What about “Don’t go breaking my heart”? It doesn’t appear on the list although it may have been his biggest hit single during the 70s.


perhaps I’m too blind to find it. I’m not refering to the 1993 version from the Duets album. The original version from 1976 is not on the list with the physical singles. If I overlooked it please tell me.


It *is* on the physical singles list, but it’s missing from the digital singles list.


On which page exactly? I’m sorry, but I’m still confused because it’s not listed under “Rock of the Westies”.


I think that would be fair weight to the extra value of the good box sets. Certainally the people who bought”to be continued” wouldn’t have ran out and bought all the studio albums that made it up. They would have probably bought volume I, II and maybe III of his greatest hits, but the box set had some nice extras in it. So I think if that was given a weight of 2 albums that would be a logical offset. On the other hand, I think if the best of Led Zeppelin would have come out prior to the Led… Read more »


Wow, awesome article. I really thought Elton would finish higher, but still an amazing figure. One thing I was wondering about is why a box set, like “to be continued” is only counted as one unit in the CSPC. I remember buying that box set when it came out, because next to Led Zeppelin it was one of the most comprehensive box sets ever released, and as I recall it was in the neighborhood of $60.00, the equivalent of about 5 or 6 regular album sales at the time. On the other hand Queen’s Platinum Collection was counted 3 times… Read more »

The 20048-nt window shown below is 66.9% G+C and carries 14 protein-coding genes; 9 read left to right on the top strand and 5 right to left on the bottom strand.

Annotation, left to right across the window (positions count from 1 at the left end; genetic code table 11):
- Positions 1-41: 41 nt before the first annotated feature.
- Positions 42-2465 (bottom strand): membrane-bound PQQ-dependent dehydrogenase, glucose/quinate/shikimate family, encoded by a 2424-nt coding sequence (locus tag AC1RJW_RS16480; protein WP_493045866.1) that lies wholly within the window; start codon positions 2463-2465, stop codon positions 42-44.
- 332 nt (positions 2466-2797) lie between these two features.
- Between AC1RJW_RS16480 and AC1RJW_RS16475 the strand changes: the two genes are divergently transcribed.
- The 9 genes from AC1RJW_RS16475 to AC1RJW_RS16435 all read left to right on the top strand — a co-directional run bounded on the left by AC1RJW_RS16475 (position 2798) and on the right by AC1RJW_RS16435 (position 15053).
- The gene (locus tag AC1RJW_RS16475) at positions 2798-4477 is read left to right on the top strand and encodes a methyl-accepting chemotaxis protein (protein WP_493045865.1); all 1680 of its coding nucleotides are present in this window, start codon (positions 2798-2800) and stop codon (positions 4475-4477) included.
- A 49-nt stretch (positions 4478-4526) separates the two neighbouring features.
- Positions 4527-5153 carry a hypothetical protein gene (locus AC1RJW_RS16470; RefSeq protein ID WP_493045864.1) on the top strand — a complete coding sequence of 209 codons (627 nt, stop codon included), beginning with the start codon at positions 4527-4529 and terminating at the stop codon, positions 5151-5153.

Hi Lance! Interesting question there! Though MJD might explain it further, I believe the main reason for this is because of the nature of the 2 sets. Both are classified as box sets by Wikipedia, but here, Queen’s Platinum Collection is definitely a box set, while To Be Continued is classified as a compilation set. I believe the reason here is because the 3 discs on The Platinum Collection have the same track list as their 3 Greatest Hits Album (I,II and III). Thus, when this box set was released, it cannibalized the catalog sales of all those 3 albums.… Read more »


Apparently, MJD also referred to this situation as well!

MJD: Elton really suffers from an exploitation of his catalog that doesn’t benefit sales units. First, he never had a major selling box set. The only one close to that, To Be Continued…, was a ‘new’ package rather than already existing sets put together.

I hope this answers your question!


I see the logic in it, and I also understand that this site measures popularity and not necessarily the monetary value of sales created the way Billboard tries to, which I think is good because a double album that sells 7 million albums isn’t more popular then a single album that sells 13 million albums. However, I’d argue the 350,000 copies of “to be continued” cannibalized several times that number in studio albums and compilations because it was such a comprehensive set, just as Queen Platnum and the individual Greatest hits albums that made it up cannibalized it’s back catalog,… Read more »